Richard Ritenbaugh, reflecting on the massive drought in the continental United States, observes that nothing makes one appreciate water like drought. Water has great metaphorical significance on the Last Great Day of the Feast, symbolizing God's Holy Spir. . .
Richard Ritenbaugh, realizing that some words are inadequate to describe the magnitude of certain things, ponders why the Last Great Day is called great! God's great outpouring of His Spirit will be poured out upon billions—perhaps upward of 60 billi. . .
Richard Ritenbaugh, suggesting that many people go to their graves with their spiritual problems unresolved, suggests that they carelessly follow the dictates of their own hearts. Even just men fall into sin. Many people have lived their whole lives not aw. . .
We each have an eternal responsibility to do the will of God, continually seeking Him. Those who do not choose God's way of life will be mercifully put to death.
The myriad opinions of the crowd concerning Jesus were all conditioned from their perspectives and traditions, but hardly ever from God's perspective.
A major key to our spiritual survival is the control, regulation, and re-direction of our appetites from what is not good for us to what is good for us.
We must look beyond our own calling, realizing that the sacrifice of Christ was for all men, with the hope that they will be added to the family of God.
The ancient Bereans have a wonderful biblical reputation. Just how special were these Macedonian Christians?
Richard Ritenbaugh focuses upon an inspiring incident in the 1992 Barcelona Olympics, in which a runner, Derek Redmond, who had previously dropped out of competition because of an injured Achilles tendon, had another setback, a pulled hamstring, causing hi. . .
John Ritenbaugh focuses upon the encounter of Jesus with the woman of Samaria, perhaps an exemplification of the entire unconverted world, but also symbolic of a church, initially hardened, self-willed and skeptical when called out of the world, but afterw. . .
John Ritenbaugh, suggesting that most of us resemble the Samaritan woman in our understanding of the value of our calling, maintains that our relationship with God is our sole protection from carnal human nature and the deadly pulls of the world. Whatever . . .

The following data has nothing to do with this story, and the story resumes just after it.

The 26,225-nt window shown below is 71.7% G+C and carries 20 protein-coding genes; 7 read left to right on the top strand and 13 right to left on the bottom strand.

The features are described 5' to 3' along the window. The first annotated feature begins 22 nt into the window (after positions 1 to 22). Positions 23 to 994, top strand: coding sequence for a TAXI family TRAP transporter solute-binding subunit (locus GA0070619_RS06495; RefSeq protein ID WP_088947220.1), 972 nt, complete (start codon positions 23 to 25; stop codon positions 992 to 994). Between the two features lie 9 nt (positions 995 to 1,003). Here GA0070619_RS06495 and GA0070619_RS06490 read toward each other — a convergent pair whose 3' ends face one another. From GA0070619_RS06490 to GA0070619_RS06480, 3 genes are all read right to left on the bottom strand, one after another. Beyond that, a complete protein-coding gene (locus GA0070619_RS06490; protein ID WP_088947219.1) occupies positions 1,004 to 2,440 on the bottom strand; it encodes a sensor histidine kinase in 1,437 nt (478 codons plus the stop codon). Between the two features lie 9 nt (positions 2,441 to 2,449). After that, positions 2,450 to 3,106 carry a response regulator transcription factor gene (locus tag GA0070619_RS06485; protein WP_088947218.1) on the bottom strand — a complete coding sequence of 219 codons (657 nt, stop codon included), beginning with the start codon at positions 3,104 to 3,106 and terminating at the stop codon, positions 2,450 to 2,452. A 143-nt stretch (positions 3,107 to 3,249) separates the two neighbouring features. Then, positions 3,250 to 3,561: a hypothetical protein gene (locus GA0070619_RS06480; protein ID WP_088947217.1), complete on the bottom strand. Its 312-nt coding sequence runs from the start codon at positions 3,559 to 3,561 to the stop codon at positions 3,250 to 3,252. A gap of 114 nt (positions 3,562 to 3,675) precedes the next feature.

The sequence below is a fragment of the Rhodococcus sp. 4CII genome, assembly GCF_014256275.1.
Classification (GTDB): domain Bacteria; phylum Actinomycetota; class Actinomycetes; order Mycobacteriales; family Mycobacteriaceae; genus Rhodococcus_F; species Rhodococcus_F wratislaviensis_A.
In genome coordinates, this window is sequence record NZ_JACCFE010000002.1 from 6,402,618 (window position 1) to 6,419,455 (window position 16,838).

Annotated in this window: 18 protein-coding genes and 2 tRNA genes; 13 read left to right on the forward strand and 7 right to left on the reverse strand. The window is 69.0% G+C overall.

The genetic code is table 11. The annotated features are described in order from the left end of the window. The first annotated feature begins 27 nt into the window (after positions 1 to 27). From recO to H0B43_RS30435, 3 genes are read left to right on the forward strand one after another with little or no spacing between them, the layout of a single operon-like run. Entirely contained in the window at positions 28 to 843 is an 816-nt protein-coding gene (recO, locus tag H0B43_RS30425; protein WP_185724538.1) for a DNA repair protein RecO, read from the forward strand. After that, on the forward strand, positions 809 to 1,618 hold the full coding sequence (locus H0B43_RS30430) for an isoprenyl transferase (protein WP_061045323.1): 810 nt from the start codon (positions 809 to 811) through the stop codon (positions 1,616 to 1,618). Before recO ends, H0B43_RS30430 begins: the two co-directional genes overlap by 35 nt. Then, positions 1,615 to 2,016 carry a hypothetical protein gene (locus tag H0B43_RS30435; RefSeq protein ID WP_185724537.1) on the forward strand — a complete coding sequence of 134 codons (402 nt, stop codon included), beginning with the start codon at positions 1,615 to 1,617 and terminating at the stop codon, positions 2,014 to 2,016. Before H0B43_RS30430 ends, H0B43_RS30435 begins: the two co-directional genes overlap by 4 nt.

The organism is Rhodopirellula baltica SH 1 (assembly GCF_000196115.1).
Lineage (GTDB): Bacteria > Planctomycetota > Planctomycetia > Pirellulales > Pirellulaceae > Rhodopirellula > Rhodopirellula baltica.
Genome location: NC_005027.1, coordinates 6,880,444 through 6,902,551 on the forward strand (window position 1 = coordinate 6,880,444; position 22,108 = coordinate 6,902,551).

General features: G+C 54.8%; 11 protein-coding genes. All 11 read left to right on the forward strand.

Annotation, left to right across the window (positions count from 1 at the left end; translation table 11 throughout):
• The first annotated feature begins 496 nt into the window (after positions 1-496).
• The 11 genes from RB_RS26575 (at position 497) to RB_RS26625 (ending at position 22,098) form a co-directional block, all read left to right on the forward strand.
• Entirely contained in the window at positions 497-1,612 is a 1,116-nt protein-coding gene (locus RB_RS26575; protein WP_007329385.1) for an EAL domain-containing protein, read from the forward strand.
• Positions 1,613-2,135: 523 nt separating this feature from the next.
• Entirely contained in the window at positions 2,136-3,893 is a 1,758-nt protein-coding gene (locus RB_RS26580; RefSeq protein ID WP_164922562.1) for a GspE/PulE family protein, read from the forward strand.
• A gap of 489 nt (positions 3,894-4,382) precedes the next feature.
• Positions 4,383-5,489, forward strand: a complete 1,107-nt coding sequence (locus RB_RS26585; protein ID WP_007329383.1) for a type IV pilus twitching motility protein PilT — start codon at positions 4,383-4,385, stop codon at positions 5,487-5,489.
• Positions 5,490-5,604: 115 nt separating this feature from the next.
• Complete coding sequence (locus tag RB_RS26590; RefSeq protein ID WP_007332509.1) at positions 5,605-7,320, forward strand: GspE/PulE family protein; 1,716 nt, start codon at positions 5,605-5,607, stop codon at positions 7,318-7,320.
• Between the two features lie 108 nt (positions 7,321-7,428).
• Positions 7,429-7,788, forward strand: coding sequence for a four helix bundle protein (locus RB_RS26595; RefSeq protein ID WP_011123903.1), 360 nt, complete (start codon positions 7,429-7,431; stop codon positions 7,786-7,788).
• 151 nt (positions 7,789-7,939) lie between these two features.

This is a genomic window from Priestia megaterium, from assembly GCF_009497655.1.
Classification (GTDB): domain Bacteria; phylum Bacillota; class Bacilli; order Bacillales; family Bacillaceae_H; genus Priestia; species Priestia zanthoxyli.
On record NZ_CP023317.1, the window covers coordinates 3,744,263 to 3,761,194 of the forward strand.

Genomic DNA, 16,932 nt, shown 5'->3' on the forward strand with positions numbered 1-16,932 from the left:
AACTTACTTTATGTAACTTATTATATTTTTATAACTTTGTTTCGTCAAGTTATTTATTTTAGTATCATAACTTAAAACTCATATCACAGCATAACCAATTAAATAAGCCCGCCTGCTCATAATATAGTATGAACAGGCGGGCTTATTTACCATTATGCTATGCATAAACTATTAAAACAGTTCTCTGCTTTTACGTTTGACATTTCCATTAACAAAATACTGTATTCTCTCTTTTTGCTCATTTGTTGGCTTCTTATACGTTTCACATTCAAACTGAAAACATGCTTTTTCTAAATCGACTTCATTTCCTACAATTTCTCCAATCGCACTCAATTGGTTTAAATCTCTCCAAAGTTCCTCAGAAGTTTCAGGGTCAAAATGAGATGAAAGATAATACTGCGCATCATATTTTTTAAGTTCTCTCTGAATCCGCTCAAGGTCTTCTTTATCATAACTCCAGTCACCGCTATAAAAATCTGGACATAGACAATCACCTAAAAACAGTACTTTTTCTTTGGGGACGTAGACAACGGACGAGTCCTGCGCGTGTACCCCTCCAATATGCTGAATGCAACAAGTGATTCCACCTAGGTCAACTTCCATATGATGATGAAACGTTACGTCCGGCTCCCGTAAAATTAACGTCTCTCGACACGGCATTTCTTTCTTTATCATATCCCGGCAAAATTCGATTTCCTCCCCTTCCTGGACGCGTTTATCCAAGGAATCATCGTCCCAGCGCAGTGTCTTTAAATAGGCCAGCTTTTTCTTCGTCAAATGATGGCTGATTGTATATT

Richard Ritenbaugh, recalling his underwriter training course at Transamerica Insurance, in which he learned of the hundreds of billions of dollars of fraud which occur annually in auto, health, disability, welfare, and Medicare, asserts that every part of. . .
God calls Israel a seed of highest quality, but she turned into a degenerate vine, bearing bitter fruit, rejecting God and relying on her own resources.
John Ritenbaugh focuses upon Satan's great rebellion when he rallied one-third of the angels against the government of God. They were cast down to the earth, where they have since held a beachhead of operations, even though the venue has been downgraded fr. . .
We we follow God's patterns, Jerusalem becomes the likely location of the Garden of Eden and the likely location for the future, heavenly Jerusalem.
Men have searched for centuries for the keys to success in life. Many have found rules to live by to bring them physical wealth and well-being, but all of them have neglected the most important factor: God!
Martin Collins reveals that for the past decade American have been consuming genetically engineered or modified food. Unfortunately, when humans tamper with nature, deadly consequences accrue. God created Israel a seed of the highest quality, but when they. . .
John Reid, asking the perennial question "Why are we here?" explains the significance of temporary dwellings, rejoicing before God, and learning to fear God and faithfully keep His law. Ezra and Nehemiah commanded the people to dwell in temporary. . .
When Moses uses the metaphor of a rock, he thinks of the connotative qualities of enduring, unchanging, solid, awesome, strong, majestic, and beautiful.
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